Canned hominy (drained) is composed of 83% water, 14% carbohydrates, 1% protein, and 1% fat (table). In a 100-gram serving, hominy provide 72 calories and is a good source (10–19% of the Daily Value) of zinc. Hominy also supplies dietary fiber. Other nutrients are in low amounts (table).[15]

See also



  1. ^ Fussell, Betty Harper (2004). The Story of Corn. University of New Mexico Press. p. 19. ISBN 9780826335920. Retrieved 25 July 2019.
  2. ^ Cheetham, David. Corn, Colanders, and Cooking: Early Maize Processing in the Maya Lowlands and Its Implications. Springer-Verlag. p. 346.
  3. ^ Jeffrey M. Pilcher. Maize and the Making of Mexico. p. 30.
  4. ^ a b Gomez-Misserian, Gabriela (2022-12-13). "Wood Ash Hominy: From Indigenous Nourishment to Southern Shame to Chef Secret". Garden & Gun. Retrieved 2024-03-25.
  5. ^ Thigpen, Susan (October 1983). "Hominy – Mountain Recipe". The Mountain Laurel. Retrieved 17 November 2013.
  6. ^ Fussell, Betty H. (1992). The Story of Corn. UNM Press. p. 204. ISBN 9780826335920.
  7. ^ Galiano, Amanda. "Southern Slang: G-P". About.com. Retrieved 17 November 2013.
  8. ^ "Hominy Soup #3 (Gv-No-He-Nv A-Ma-Gi-i)". Native Way Cookbook. Wisdom Keepers, Inc. Archived from the original on 26 April 2009. Retrieved 17 November 2013.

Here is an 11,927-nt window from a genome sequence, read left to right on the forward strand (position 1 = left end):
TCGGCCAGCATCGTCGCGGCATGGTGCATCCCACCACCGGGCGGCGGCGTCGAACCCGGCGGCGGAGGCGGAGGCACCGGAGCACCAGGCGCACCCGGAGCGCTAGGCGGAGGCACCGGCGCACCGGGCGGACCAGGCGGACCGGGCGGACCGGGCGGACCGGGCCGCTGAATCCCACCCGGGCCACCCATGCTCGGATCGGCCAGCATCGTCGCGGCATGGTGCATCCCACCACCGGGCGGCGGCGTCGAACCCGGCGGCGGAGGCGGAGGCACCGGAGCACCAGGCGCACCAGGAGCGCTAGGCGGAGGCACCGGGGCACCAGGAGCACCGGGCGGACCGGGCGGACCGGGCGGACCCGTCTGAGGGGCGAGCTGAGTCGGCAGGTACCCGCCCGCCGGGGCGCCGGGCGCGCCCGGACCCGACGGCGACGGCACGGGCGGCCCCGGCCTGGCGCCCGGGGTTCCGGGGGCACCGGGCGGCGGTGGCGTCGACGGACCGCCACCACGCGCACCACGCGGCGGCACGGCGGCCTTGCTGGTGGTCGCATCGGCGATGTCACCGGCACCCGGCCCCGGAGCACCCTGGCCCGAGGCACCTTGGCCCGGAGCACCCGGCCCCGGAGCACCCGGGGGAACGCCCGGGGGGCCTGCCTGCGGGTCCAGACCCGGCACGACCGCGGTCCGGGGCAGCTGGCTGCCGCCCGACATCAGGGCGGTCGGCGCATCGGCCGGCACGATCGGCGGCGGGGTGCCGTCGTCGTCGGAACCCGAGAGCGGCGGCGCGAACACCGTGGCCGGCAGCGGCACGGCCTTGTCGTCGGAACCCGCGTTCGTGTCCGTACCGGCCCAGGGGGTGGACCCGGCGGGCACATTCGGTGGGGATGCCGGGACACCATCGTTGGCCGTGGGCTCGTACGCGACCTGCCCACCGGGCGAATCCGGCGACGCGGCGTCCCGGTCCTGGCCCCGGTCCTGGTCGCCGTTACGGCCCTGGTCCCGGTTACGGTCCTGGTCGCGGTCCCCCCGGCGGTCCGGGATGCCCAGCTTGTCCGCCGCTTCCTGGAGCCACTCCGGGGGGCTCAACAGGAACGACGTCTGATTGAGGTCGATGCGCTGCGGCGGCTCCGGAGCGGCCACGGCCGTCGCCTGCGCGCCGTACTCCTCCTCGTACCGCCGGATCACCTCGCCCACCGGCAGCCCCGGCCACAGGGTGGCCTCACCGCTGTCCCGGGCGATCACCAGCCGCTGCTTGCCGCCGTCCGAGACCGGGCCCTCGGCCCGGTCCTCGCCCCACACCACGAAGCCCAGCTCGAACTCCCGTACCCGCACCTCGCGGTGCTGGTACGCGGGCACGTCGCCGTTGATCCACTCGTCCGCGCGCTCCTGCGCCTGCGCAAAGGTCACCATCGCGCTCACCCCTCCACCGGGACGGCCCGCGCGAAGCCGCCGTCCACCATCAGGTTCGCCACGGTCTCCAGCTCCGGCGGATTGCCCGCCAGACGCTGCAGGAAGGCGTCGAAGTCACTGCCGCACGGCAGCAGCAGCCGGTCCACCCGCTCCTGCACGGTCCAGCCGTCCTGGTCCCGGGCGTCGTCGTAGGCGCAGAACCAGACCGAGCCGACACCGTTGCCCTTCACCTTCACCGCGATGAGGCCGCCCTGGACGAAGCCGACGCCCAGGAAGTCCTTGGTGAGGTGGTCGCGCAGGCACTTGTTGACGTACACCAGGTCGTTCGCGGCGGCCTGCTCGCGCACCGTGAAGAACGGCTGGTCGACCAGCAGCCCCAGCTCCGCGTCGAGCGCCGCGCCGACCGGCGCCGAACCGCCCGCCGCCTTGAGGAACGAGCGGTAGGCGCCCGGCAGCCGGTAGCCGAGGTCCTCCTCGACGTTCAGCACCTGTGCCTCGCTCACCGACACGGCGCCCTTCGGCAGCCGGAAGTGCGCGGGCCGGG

9. ^ "Hominy Soup #1 (Gv-Wi Si-Da A-Ma-Gi-i)". Native Way Cookbook. Wisdom Keepers, Inc. Archived from the original on June 26, 2009. Retrieved 17 November 2013.
  10. ^ "Dumplings, Lye (Di-Gu-Nv-I)". Native Way Cookbook. Wisdom Keepers, Inc. Archived from the original on 2 November 2000. Retrieved 17 November 2013.
  11. ^ Simpas, Jica. "6 Types of Philippine Corn (Mais)". Pepper. Retrieved Oct 11, 2023.
  12. ^ Marshall, Jo. "Hominy an early gift from Native Americans to Europeans". Corvallis Gazette Times. Retrieved 2021-02-28.
  13. ^ United States Food and Drug Administration (2024). "Daily Value on the Nutrition and Supplement Facts Labels". FDA. Archived from the original on 2024-03-27. Retrieved 2024-03-28.
  14. ^ National Academies of Sciences, Engineering, and Medicine; Health and Medicine Division; Food and Nutrition Board; Committee to Review the Dietary Reference Intakes for Sodium and Potassium (2019). Oria, Maria; Harrison, Meghan; Stallings, Virginia A. (eds.). Dietary Reference Intakes for Sodium and Potassium. The National Academies Collection: Reports funded by National Institutes of Health. Washington, DC: National Academies Press (US). ISBN 978-0-309-48834-1. PMID 30844154. Archived from the original on 2024-05-09. Retrieved 2024-06-21.
  15. ^ "Hominy, canned, white". usda.gov. Retrieved 16 September 2022.